Gather around Little Ones, and let Thriller Guy tell you fantastical stories of days of yore, back when giant publishers ruled the vast book markets and special stores sold brightly colored paper objects stored on shelves and tables, where “readers” would stand happily thumbing through these objects, buying them and going home to spend hours in comfy chairs as time flew by. But how did these objects appear in the stores? Certainly not by magic, though it might have appeared so, no, there were hundreds of intervening steps that these publishing houses went through, painstakingly inching these books through a traditional pipeline that took eighteen months from the time the writer signed the contract until the books ended up on the shelves.
There were many people along the way who participated in the process. Some, like the sales department, were a pain-in-the-ass to deal with; they always had too much influence on the final product, influence that never related to sales, as far as TG could tell. The marketing department was always manned (womanned?) by an endless series of young women, all recent graduates of one of the Seven Sisters Colleges, all named Jennifer. (email: ”Hi, this is Jennifer, I’ll be handling the marketing for your book. We’re all really excited here and know that this is going to be a really fun project! I’ve attached a three hundred page questionnaire and we’d like to have it completed and back in a week. I know that’s pretty quick, but we just can’t wait to get started!”) Jennifer was always gone in six months, replaced by another Jennifer who would have the same in-house life span. Nothing good ever came from these Jennifers.
But many months after the project was turned in, the manuscript would be returned to you, the writer, and it would be marked up by the copy editor. These copy editors -- always young ladies in TG’s experience -- were brilliant. They would take your manuscript, which was shitty, you just didn’t know how shitty, and correct all your misspellings, typos, and ignorance, gently pointing out your stupidity, always in a pleasant manner, never accusing you of incipient moronness, and attaching a list of rules and suggestions at the end for future reference. TG always pictured them as looking like Audrey Hepburn, with or without the cigarette holder, curled up in a comfy armchair working on a pile of pages, your manuscript. TG loved these women. They made your writing sing. And now, alas, they’ve mostly all been let go by publishers, who suggest you hire one freelance and pay for it yourself. Unless you’re Stephen King, of course.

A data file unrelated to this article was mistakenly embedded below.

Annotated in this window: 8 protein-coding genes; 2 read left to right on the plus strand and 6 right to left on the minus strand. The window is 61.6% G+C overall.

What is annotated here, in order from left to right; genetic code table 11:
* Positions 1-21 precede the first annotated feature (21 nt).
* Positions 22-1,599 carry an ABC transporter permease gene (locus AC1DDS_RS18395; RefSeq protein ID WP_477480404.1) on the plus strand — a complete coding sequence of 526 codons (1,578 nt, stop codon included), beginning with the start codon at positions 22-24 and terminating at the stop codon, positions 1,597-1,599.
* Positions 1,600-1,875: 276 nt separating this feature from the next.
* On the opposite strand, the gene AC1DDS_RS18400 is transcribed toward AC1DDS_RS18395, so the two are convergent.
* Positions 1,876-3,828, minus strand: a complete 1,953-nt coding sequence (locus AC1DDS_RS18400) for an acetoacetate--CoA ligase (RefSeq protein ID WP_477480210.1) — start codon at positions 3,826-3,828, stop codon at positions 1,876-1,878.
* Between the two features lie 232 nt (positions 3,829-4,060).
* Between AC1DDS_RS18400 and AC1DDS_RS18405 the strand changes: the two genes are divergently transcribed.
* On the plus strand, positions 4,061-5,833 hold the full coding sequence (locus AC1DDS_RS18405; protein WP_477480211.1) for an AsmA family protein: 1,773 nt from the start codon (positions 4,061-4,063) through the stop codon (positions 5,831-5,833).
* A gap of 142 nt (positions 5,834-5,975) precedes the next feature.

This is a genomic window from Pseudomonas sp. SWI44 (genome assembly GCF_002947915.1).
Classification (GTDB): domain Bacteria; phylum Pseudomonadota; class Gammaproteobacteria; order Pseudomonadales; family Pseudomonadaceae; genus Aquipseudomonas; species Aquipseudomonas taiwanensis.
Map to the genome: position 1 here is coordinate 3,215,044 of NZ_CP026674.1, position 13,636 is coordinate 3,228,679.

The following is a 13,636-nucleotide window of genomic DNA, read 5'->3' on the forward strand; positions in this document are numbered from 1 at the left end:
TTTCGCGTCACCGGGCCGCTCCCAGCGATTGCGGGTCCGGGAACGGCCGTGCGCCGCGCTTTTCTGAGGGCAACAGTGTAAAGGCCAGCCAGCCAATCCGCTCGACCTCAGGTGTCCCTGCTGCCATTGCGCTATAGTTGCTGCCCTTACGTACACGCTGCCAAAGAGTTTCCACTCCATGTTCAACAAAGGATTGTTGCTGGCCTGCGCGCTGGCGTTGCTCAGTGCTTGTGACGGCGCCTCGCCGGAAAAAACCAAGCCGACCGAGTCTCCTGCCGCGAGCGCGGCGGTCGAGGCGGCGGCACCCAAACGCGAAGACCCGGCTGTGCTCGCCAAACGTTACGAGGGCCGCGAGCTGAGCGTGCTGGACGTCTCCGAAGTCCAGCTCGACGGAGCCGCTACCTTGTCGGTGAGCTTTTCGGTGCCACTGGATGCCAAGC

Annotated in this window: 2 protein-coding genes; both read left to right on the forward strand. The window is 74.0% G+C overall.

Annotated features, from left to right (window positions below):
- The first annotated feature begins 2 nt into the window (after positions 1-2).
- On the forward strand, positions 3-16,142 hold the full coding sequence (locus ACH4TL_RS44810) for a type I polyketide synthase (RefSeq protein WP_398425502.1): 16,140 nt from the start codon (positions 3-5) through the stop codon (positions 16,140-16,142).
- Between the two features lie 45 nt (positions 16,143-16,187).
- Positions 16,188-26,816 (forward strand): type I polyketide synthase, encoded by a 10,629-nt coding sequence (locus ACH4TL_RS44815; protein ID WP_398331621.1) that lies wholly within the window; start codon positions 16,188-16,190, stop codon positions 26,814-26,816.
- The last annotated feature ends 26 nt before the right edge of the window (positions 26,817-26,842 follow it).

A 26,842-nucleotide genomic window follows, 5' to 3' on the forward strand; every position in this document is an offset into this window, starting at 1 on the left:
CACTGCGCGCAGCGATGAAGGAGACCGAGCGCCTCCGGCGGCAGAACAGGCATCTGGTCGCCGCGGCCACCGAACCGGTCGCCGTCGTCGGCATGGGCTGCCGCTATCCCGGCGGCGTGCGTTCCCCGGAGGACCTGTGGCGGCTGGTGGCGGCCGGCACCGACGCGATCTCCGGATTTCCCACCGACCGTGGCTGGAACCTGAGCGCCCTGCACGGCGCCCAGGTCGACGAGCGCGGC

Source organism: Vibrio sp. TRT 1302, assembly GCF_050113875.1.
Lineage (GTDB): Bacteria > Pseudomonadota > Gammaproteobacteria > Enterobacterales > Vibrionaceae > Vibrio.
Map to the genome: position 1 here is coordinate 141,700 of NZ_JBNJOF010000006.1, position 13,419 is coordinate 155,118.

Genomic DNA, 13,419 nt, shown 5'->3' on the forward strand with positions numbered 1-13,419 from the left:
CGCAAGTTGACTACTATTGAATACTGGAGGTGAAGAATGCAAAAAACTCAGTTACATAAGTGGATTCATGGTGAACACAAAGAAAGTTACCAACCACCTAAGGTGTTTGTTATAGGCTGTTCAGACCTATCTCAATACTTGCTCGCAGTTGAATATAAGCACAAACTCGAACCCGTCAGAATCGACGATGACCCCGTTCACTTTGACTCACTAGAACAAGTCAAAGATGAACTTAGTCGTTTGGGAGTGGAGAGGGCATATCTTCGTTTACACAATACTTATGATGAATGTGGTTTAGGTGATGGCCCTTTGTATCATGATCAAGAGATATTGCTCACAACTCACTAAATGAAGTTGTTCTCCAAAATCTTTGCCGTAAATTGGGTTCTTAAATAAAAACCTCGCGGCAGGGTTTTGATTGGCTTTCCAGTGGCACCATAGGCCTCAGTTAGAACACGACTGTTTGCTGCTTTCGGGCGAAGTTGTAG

The thing is, this is very doable. There’s a bunch of really great copy editors and editors of all stripe out there, just waiting to take your manuscript under their gentle wing. Many of them used to work for big publishers and have now been “let go” because those same publishers are floundering around trying to figure out their own industry in the brave new world of the Internet. It was a stupid decision – fire everyone that doesn’t directly influence the economic stream of the best sellers they are looking for – but it doesn’t surprise me. When a person, or a business, is in trouble and in danger of dying, lots of stupid decisions are made.
I was reminded of this recently as I needed a good editor to copyedit the memoir I have been working on. I first put it up as a blog, and when the reception of the material was overwhelmingly positive, I decided to expand it into a regular book. I can stand to make some mistakes that aren’t totally egregious when (like this blog) I’m putting something on the Interweb for free, but when I ask folks to pay for my work I expect to give them clean copy. I found my expert, Bev Weiler, close to home, in that she had written me back when I put my last time travel book, TheTest of Time, up on Amazon. Bev is a fan of the series, and noted that while she liked the most recent entry she found there were plenty of mistakes in the copy. She suggested that in her free time she might go through and edit the book for me so the Kindle version and any later paper editions would be clean. I gratefully accepted her offer.
The copy she was referring to, The Test of Time, had been rewritten seven times, edited and copyedited by a number of my friends, and I still did not doubt that there were plenty of mistakes that made it through uncaught. Any writer will tell you that this is so in almost anything written for publication. And the longer the piece is, the more difficult it becomes to ferret the gremlins out. Here’s where you need a professional.
So, vowing that I would not send out another piece with errors, a hired Bev to do her professional magic on the memoir. An author can tell how good an editor is by how terrible they feel when reading the edited manuscript. Bev was brilliant, and I was the lowest piece of writing scum that was ever dragged inside on someone’s bootheel. I’m an idiot, a moron, a writer so pathetically inept I shouldn’t be allowed within ten feet of a keyboard. But Bev worked with the same patient, gentle demeanor of her clan, and fixed my book so I don’t have to be embarrassed about it when it comes out.
So here’s to you, Bev, and all your brothers and sisters toiling away out there, fixing the broken manuscripts, from the unreadable to the just-not-quite-right, with your quiet courage and steely resolve. May you and your tribe live long and prosper.
If anyone else out there wants to put up a product they can be proud of, even though they think that they can do the editing themselves, Bev can make you look really good. Send her an email – email@example.com. And stick a finger in the eye of Big Publishing when your book -- clean, sleek, error free -- sells a million copies.
(P.S., Bev, don’t bother copy editing this blog, it’s too late.)